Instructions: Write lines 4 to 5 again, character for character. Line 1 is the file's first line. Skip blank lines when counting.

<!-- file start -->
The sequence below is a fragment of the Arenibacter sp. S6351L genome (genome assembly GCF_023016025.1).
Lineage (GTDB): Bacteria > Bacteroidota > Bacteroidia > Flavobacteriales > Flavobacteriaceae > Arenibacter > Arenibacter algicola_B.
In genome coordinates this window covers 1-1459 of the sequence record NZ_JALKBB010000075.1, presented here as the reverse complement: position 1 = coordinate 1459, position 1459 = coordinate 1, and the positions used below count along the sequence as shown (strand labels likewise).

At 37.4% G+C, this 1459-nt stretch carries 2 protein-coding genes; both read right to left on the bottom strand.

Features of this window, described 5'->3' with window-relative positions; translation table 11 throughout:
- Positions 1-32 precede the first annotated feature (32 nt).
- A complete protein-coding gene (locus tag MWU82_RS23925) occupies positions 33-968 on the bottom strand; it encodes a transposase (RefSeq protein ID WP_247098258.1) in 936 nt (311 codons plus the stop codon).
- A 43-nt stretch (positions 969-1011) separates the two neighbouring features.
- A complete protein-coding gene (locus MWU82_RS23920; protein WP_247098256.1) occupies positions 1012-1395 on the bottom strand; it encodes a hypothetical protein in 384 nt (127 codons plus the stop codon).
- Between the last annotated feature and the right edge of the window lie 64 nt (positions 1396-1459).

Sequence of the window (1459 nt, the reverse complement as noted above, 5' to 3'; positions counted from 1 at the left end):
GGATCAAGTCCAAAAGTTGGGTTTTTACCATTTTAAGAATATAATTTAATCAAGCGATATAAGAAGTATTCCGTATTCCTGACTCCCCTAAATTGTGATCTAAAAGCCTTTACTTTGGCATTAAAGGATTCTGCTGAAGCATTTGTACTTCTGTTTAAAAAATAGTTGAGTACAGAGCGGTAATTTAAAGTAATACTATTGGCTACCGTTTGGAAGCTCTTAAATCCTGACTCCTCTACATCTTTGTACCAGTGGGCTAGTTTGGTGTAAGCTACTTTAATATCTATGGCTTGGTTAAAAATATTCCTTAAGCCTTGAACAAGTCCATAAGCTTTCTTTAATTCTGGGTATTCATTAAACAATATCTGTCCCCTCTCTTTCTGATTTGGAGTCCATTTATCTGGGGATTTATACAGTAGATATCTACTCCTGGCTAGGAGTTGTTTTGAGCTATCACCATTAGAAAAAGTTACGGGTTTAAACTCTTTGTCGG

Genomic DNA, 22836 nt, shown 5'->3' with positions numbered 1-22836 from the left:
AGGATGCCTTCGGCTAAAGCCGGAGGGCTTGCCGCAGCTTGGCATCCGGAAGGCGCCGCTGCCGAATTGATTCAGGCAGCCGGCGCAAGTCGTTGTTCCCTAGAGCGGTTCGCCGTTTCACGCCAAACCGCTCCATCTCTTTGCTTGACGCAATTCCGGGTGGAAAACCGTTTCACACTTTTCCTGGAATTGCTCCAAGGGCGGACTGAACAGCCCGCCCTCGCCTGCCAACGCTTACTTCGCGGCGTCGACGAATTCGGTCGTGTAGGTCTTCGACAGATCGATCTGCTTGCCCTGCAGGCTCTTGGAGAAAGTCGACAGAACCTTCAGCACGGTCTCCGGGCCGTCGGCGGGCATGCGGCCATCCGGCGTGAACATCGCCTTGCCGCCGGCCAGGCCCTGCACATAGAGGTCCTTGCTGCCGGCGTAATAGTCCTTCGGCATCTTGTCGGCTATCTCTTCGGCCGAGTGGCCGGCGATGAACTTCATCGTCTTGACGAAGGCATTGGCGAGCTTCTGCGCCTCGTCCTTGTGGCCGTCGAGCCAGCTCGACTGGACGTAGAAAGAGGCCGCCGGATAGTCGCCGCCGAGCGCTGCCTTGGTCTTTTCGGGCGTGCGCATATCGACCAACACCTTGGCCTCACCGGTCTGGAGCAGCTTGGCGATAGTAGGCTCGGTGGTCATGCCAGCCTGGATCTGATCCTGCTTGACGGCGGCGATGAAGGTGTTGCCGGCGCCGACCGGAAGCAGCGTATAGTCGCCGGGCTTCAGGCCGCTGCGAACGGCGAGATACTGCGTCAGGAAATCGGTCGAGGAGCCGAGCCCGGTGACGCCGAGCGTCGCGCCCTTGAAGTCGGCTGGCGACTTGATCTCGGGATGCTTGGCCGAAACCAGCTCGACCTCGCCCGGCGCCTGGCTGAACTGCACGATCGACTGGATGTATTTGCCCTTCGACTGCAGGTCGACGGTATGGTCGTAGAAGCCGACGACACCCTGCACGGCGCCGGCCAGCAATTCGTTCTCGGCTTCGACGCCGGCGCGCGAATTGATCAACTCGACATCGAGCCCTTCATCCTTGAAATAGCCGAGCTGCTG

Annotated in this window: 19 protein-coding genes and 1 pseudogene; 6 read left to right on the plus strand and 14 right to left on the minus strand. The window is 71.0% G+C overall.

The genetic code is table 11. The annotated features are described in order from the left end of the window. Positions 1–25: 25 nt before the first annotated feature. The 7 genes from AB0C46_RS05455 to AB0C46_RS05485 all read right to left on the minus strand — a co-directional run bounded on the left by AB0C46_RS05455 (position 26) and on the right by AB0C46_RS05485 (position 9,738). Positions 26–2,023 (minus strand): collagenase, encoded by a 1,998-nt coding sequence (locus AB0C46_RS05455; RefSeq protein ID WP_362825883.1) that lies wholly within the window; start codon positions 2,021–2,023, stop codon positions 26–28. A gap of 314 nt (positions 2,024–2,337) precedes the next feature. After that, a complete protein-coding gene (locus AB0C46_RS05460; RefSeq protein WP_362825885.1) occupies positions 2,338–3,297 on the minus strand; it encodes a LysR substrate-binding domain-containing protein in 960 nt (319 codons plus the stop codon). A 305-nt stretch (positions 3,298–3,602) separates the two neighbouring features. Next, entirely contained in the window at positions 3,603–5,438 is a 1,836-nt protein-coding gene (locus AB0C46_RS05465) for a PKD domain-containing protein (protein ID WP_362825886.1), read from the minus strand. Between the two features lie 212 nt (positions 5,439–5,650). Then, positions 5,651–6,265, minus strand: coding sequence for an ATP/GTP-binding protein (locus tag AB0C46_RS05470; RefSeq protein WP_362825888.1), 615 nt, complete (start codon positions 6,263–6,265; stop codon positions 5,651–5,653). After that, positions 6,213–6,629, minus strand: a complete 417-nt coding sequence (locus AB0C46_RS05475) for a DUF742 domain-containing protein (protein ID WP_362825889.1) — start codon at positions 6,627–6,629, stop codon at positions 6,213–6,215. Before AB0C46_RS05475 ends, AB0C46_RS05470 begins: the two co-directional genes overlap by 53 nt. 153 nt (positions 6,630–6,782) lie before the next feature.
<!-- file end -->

At 37.4% G+C, this 1459-nt stretch carries 2 protein-coding genes; both read right to left on the bottom strand.

Features of this window, described 5'->3' with window-relative positions; translation table 11 throughout: